THERE has been no significant reduction in bonfires at Halloween in the past three years, according to South Dublin County Council.
The news comes as the council revealed it has spent almost €2m since 2005 on post-Halloween clean-ups.
Following the October council meeting, a review regarding the effectiveness of the free access to the Civic Amenity scheme at Ballymount Waste Facility in dealing with anti-social activity at Halloween has shown that it has not reduced the number of bonfires in October.
The review also showed that there was an increase in the cost of operating the scheme, along with increasing logistical issues, resulting in significant safety issues at the civic amenity and in the surrounding areas.
There has also been no increase in the streams of waste accepted at the site that might have been expected to rise if material was being diverted from bonfires.
South Dublin councillor Trevor Gilligan (FF) says he disagrees that the council’s initiative did nothing to reduce the number of bonfires over the past three years.
He said: “Whilst the council says that the initiative did nothing to reduce the number of bonfires, I disagree. There were 523 bonfires in 2009, compared to 343 in 2010. Until now, the council praised the free access as a success. In every report, the first sentence has the word ‘success’. Now, however, it’s a different story.
“Last year, the council offered free access to the Ballymount Waste Facility in an effort to reduce bonfire numbers. Almost 3,000 residents availed of the offer.
“Numerous residents have been calling for this to reduce the number of bonfires. Whilst my motion passed, the council has not provided details offering any free access. The cost was minimal to the council – €56,000, or €0.22 per South Dublin resident,” he said.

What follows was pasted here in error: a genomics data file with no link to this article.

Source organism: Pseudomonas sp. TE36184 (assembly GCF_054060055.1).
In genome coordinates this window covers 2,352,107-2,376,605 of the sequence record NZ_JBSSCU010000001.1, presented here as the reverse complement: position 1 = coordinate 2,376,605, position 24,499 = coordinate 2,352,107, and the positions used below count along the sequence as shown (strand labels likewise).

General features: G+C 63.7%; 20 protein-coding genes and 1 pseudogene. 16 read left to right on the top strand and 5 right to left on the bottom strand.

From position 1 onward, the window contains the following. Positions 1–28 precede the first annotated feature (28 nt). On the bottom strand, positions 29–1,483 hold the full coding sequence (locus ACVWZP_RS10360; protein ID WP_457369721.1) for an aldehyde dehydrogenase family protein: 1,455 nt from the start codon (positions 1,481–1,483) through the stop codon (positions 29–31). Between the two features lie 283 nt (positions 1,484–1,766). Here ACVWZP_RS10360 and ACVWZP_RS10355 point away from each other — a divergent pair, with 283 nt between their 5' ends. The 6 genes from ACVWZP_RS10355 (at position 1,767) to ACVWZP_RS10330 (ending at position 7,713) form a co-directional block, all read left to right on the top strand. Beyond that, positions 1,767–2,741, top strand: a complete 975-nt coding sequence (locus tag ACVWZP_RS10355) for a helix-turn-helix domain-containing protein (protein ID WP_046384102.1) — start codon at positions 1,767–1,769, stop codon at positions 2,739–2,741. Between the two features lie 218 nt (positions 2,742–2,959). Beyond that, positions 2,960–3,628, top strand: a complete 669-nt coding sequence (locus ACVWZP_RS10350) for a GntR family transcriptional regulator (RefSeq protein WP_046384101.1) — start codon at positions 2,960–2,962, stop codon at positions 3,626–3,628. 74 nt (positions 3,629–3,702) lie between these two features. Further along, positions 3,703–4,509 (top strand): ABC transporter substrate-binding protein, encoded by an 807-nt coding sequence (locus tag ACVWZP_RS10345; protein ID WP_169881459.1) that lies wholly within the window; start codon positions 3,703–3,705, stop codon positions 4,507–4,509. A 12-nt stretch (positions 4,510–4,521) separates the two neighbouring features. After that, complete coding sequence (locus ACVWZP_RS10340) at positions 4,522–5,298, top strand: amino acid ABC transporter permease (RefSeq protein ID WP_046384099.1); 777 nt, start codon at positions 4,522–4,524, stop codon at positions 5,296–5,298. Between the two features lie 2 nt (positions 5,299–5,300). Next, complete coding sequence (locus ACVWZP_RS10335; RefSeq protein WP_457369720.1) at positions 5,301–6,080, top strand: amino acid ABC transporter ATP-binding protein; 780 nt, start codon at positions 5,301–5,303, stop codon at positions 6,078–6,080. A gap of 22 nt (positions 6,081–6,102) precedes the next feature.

“The number of bonfires may double over the Halloween period and the council will incur a much bigger clean-up cost. Bonfires increased by 12% from 2011 to 2012, from 351 to 393. The cost of cleaning up each bonfire works out at €194.
“The cost of cleaning 523 bonfires in 2009 was €101,525 and, in 2010, to clean up 343 bonfires the cost was €77,050,” said Cllr Gilligan.
South Dublin County Council’s Civic Amenity scheme was put in place to acknowledge and reward community groups who strive to improve their environment and encourage them to continue taking positive sustainable actions within their community, particularly at Halloween.
Under the council’s Safe Halloween plan, areas where material for bonfires are traditionally stockpiled will be targeted by the council’s waste and litter-enforcement section.
The council said its officials would be “vigilant” in seeking out stockpiles of material in advance of Halloween. The council has spent almost €2 million on the clean-up after Halloween bonfires over the past three years.
This figure comes as the council says it is currently striving to reduce the availability of old pallets, furniture and tyres in advance of Halloween.